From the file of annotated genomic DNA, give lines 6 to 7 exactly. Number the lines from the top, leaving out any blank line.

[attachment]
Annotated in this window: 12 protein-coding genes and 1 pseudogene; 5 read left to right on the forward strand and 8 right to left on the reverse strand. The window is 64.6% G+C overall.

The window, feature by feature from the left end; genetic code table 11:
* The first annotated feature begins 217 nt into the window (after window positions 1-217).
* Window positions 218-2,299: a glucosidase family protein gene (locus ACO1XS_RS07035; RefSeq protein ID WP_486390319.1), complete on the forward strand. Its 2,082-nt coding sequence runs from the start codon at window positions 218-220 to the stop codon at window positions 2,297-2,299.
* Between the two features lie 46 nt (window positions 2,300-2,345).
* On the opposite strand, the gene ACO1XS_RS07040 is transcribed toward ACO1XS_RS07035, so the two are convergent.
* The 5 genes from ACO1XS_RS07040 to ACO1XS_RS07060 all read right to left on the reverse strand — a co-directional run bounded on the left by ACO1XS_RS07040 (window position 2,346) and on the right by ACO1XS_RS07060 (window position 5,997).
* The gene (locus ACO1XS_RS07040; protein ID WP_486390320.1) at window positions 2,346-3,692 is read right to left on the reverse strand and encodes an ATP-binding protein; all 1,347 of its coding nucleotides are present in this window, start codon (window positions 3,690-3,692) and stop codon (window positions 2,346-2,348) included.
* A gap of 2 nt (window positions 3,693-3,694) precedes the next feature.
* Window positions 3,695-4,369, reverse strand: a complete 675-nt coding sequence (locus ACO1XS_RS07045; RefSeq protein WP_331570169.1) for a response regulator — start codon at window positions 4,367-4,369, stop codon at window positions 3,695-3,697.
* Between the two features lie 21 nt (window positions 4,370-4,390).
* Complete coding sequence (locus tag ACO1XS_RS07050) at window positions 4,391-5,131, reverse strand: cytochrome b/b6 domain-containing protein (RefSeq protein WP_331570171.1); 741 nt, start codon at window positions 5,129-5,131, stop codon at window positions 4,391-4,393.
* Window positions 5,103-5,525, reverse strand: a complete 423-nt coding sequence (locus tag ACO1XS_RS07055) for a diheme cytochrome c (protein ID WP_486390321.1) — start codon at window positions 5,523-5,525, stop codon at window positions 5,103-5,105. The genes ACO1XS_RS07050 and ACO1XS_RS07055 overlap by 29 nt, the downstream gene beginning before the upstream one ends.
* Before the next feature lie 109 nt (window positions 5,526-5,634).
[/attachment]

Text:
* On the opposite strand, the gene ACO1XS_RS07040 is transcribed toward ACO1XS_RS07035, so the two are convergent.
* The 5 genes from ACO1XS_RS07040 to ACO1XS_RS07060 all read right to left on the reverse strand — a co-directional run bounded on the left by ACO1XS_RS07040 (window position 2,346) and on the right by ACO1XS_RS07060 (window position 5,997).